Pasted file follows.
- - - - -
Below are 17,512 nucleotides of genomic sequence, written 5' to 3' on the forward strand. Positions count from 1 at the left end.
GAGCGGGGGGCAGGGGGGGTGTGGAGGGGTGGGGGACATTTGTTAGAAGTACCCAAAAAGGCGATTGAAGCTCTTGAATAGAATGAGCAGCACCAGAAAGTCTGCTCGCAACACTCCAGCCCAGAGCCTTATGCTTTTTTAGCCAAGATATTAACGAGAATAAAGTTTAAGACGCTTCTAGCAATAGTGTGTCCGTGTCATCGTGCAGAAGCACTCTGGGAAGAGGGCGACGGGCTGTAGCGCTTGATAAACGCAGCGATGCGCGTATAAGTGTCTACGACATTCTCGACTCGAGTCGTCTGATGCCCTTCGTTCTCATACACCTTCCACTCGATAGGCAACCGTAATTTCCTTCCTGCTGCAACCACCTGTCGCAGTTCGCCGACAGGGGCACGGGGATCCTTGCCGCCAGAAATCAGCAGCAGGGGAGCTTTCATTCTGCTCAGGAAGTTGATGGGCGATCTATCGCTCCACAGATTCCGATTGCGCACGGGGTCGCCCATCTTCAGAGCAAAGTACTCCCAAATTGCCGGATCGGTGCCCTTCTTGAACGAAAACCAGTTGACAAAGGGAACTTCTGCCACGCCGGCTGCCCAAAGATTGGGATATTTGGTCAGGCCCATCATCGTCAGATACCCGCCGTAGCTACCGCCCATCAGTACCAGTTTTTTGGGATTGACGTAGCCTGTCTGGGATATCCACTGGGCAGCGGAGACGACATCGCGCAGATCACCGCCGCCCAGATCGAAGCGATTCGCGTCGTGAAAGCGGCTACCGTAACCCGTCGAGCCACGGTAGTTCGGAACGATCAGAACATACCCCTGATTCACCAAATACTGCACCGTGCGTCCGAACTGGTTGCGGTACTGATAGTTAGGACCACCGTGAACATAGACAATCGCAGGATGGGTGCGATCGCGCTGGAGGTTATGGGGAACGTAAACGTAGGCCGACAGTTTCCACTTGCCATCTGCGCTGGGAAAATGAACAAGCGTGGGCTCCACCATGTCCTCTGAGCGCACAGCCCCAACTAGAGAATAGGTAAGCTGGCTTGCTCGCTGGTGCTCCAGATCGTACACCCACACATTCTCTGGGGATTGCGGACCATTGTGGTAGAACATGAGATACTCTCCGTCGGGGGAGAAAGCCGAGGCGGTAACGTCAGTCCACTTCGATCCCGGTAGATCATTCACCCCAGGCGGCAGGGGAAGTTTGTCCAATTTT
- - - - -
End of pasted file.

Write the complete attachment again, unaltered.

Below are 17,512 nucleotides of genomic sequence, written 5' to 3' on the forward strand. Positions count from 1 at the left end.
GAGCGGGGGGCAGGGGGGGTGTGGAGGGGTGGGGGACATTTGTTAGAAGTACCCAAAAAGGCGATTGAAGCTCTTGAATAGAATGAGCAGCACCAGAAAGTCTGCTCGCAACACTCCAGCCCAGAGCCTTATGCTTTTTTAGCCAAGATATTAACGAGAATAAAGTTTAAGACGCTTCTAGCAATAGTGTGTCCGTGTCATCGTGCAGAAGCACTCTGGGAAGAGGGCGACGGGCTGTAGCGCTTGATAAACGCAGCGATGCGCGTATAAGTGTCTACGACATTCTCGACTCGAGTCGTCTGATGCCCTTCGTTCTCATACACCTTCCACTCGATAGGCAACCGTAATTTCCTTCCTGCTGCAACCACCTGTCGCAGTTCGCCGACAGGGGCACGGGGATCCTTGCCGCCAGAAATCAGCAGCAGGGGAGCTTTCATTCTGCTCAGGAAGTTGATGGGCGATCTATCGCTCCACAGATTCCGATTGCGCACGGGGTCGCCCATCTTCAGAGCAAAGTACTCCCAAATTGCCGGATCGGTGCCCTTCTTGAACGAAAACCAGTTGACAAAGGGAACTTCTGCCACGCCGGCTGCCCAAAGATTGGGATATTTGGTCAGGCCCATCATCGTCAGATACCCGCCGTAGCTACCGCCCATCAGTACCAGTTTTTTGGGATTGACGTAGCCTGTCTGGGATATCCACTGGGCAGCGGAGACGACATCGCGCAGATCACCGCCGCCCAGATCGAAGCGATTCGCGTCGTGAAAGCGGCTACCGTAACCCGTCGAGCCACGGTAGTTCGGAACGATCAGAACATACCCCTGATTCACCAAATACTGCACCGTGCGTCCGAACTGGTTGCGGTACTGATAGTTAGGACCACCGTGAACATAGACAATCGCAGGATGGGTGCGATCGCGCTGGAGGTTATGGGGAACGTAAACGTAGGCCGACAGTTTCCACTTGCCATCTGCGCTGGGAAAATGAACAAGCGTGGGCTCCACCATGTCCTCTGAGCGCACAGCCCCAACTAGAGAATAGGTAAGCTGGCTTGCTCGCTGGTGCTCCAGATCGTACACCCACACATTCTCTGGGGATTGCGGACCATTGTGGTAGAACATGAGATACTCTCCGTCGGGGGAGAAAGCCGAGGCGGTAACGTCAGTCCACTTCGATCCCGGTAGATCATTCACCCCAGGCGGCAGGGGAAGTTTGTCCAATTTT